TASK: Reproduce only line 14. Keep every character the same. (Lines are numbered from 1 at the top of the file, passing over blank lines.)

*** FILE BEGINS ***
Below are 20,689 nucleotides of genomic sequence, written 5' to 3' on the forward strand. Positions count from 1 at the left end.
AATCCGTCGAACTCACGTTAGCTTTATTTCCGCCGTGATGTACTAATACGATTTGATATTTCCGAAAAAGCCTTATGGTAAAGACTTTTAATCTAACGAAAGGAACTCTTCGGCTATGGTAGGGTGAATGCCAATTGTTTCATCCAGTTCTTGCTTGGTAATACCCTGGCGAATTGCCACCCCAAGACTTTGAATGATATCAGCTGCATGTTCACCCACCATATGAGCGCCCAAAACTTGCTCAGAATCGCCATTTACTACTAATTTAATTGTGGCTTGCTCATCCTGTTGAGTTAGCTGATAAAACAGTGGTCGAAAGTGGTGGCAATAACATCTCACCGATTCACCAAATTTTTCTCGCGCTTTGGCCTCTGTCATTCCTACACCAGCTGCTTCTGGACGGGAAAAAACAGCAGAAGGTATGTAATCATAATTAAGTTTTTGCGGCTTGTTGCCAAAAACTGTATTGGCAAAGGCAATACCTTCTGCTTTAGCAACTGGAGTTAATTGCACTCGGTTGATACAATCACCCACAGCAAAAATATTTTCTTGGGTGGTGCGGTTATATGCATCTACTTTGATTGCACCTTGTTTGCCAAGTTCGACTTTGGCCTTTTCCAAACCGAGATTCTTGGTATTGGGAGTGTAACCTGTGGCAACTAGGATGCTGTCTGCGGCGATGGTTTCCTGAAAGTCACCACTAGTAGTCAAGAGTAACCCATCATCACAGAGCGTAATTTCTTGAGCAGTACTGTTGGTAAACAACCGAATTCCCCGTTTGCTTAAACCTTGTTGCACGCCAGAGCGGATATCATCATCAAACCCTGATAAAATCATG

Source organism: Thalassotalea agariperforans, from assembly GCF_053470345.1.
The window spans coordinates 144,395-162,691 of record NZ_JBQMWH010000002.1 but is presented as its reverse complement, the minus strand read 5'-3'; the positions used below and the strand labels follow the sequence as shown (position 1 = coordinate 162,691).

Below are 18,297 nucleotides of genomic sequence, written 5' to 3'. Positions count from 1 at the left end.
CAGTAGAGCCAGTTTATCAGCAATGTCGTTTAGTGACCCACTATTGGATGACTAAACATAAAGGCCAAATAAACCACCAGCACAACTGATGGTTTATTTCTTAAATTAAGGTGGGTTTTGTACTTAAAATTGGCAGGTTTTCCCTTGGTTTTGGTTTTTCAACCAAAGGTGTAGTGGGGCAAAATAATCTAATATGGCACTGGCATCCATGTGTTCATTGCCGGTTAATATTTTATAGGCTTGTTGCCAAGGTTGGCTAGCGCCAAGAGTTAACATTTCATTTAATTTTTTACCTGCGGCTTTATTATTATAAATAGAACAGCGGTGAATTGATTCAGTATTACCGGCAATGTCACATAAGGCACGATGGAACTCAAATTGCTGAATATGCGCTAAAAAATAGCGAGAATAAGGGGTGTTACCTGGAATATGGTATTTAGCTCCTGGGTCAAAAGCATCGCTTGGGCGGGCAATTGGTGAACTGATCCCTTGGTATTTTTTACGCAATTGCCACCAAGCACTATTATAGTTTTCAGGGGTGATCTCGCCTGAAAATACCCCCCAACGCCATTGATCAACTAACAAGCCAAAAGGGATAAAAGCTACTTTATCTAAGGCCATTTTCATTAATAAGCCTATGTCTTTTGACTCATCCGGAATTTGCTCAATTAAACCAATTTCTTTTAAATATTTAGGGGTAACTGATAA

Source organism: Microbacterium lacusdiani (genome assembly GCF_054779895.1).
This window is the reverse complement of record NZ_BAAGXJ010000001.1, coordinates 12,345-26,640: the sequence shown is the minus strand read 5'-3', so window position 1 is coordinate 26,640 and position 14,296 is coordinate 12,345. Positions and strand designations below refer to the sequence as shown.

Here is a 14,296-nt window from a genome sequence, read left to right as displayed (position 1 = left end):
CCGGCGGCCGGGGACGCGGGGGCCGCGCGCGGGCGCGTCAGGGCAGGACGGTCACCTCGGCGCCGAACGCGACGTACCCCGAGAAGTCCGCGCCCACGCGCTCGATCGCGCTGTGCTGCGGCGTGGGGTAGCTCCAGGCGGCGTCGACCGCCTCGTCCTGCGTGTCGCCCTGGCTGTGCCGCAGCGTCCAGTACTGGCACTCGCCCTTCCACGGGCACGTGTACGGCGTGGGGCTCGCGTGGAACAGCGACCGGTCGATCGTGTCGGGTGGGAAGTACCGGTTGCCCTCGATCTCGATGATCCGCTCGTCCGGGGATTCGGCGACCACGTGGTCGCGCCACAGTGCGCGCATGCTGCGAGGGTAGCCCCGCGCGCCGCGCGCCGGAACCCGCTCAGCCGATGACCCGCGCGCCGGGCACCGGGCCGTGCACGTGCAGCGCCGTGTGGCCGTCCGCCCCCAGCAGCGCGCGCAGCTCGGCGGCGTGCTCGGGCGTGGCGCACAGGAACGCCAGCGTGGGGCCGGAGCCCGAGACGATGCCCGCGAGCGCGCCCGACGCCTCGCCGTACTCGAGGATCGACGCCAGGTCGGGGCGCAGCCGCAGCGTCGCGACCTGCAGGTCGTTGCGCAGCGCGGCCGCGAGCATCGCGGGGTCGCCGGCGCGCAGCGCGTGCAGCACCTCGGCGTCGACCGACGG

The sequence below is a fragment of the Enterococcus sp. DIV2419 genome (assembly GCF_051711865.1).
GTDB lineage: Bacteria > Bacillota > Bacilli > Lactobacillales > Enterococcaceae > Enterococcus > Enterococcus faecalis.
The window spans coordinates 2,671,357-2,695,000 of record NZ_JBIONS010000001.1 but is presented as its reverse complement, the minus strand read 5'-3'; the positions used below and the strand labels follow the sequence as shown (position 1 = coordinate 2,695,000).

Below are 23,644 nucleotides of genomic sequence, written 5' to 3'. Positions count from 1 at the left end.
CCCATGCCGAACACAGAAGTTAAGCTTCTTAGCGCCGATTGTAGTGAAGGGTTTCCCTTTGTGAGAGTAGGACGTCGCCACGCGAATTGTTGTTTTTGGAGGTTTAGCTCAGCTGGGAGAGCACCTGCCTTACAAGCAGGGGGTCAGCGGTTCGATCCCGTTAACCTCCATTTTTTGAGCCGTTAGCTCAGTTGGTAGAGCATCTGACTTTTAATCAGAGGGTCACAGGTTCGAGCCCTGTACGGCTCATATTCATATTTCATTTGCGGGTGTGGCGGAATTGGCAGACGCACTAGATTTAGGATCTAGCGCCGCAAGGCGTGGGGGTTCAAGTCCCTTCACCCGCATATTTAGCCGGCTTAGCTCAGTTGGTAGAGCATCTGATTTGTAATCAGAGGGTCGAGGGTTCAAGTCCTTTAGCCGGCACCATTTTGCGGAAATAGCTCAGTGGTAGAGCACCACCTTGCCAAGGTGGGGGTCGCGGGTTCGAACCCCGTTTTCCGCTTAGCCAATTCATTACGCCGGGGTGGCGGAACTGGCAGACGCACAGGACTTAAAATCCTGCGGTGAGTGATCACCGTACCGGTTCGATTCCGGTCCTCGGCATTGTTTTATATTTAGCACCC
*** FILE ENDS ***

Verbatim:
Below are 23,644 nucleotides of genomic sequence, written 5' to 3'. Positions count from 1 at the left end.